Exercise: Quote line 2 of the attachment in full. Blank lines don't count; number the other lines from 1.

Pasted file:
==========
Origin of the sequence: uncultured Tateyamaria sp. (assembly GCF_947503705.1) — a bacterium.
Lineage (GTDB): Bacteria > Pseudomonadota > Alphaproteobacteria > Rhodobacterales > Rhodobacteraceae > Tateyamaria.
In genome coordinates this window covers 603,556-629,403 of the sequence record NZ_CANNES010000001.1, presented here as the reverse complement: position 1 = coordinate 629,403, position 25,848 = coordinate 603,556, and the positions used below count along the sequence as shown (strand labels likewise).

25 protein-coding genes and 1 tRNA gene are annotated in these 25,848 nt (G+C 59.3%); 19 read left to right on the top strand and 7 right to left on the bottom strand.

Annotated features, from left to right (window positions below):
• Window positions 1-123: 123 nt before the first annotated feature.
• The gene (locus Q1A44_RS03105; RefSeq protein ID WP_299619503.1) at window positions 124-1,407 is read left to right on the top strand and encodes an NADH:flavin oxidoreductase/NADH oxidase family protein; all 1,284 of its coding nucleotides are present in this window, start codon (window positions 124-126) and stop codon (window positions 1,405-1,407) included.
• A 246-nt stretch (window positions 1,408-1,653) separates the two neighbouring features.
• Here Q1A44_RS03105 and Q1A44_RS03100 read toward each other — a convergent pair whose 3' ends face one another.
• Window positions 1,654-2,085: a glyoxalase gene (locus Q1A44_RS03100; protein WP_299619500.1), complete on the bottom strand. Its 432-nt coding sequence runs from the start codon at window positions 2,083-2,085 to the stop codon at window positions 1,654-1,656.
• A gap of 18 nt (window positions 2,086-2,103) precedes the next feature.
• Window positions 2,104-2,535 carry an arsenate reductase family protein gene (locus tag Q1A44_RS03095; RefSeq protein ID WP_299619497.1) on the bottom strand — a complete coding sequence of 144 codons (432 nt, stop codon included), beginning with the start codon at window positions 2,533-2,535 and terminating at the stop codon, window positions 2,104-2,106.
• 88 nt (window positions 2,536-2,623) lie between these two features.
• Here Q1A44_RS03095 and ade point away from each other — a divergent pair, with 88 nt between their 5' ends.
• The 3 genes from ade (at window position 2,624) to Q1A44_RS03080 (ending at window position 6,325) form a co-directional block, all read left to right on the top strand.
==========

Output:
Lineage (GTDB): Bacteria > Pseudomonadota > Alphaproteobacteria > Rhodobacterales > Rhodobacteraceae > Tateyamaria.